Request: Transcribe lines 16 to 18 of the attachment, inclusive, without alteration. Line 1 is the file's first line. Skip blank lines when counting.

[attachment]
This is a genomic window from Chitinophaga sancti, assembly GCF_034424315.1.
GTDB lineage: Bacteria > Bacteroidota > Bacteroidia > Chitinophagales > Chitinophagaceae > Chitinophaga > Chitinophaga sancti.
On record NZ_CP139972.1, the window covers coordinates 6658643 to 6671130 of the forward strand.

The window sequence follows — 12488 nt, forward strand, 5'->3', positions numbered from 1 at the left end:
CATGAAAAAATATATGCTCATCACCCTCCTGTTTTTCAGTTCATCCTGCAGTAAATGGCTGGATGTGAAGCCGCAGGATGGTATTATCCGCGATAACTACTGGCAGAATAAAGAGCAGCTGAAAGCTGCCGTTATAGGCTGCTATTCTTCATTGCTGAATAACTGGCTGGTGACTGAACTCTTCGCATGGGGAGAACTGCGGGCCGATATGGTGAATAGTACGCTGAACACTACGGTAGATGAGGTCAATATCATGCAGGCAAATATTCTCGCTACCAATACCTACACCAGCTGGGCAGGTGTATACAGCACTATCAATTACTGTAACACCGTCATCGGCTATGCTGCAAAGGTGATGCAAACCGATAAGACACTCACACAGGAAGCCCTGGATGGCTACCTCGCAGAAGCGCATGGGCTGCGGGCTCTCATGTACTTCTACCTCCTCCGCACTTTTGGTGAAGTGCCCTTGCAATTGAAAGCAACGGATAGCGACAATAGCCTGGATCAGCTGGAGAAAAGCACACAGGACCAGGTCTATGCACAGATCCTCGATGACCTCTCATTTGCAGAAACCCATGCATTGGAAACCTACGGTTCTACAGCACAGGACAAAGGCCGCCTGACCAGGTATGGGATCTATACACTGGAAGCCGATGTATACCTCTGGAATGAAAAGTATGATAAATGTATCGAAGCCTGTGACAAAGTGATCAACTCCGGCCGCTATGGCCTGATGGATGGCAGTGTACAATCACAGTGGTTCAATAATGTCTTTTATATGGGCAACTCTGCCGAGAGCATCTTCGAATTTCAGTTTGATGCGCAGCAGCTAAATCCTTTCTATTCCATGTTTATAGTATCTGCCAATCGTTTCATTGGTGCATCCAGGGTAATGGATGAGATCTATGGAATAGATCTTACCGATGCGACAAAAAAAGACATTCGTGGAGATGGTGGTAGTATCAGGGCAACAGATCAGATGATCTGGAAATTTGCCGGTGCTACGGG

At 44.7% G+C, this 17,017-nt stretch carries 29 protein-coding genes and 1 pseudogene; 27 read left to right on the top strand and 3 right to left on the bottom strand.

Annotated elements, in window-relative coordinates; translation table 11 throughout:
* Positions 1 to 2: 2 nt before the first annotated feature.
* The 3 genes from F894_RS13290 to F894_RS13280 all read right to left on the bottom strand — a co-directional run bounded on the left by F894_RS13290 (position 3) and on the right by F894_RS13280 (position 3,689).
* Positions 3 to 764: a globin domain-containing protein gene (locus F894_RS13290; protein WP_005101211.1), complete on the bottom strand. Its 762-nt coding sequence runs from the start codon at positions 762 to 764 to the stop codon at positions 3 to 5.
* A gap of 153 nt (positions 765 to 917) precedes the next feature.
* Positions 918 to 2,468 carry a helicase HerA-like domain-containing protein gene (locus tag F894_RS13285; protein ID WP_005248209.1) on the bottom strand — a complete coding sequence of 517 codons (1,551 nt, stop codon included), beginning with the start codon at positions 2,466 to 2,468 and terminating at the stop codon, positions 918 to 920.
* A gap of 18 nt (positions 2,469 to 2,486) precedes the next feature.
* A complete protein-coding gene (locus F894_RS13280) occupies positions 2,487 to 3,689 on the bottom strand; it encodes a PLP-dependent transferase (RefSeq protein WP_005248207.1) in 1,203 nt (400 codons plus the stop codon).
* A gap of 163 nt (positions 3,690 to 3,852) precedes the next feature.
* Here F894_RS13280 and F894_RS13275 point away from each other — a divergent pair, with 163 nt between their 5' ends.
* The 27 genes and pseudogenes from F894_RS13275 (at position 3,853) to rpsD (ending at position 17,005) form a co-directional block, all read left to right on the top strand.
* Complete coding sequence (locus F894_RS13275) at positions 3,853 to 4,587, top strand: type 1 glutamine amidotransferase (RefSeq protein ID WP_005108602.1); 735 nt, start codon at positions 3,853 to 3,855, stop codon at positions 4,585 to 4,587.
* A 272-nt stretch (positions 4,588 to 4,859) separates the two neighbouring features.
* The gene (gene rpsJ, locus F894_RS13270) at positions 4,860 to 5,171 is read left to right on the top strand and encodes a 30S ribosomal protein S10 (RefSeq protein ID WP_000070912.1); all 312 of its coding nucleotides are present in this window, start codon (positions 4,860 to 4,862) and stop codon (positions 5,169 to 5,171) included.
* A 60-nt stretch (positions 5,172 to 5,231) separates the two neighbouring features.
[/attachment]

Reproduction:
* Here F894_RS13280 and F894_RS13275 point away from each other — a divergent pair, with 163 nt between their 5' ends.
* The 27 genes and pseudogenes from F894_RS13275 (at position 3,853) to rpsD (ending at position 17,005) form a co-directional block, all read left to right on the top strand.
* Complete coding sequence (locus F894_RS13275) at positions 3,853 to 4,587, top strand: type 1 glutamine amidotransferase (RefSeq protein ID WP_005108602.1); 735 nt, start codon at positions 3,853 to 3,855, stop codon at positions 4,585 to 4,587.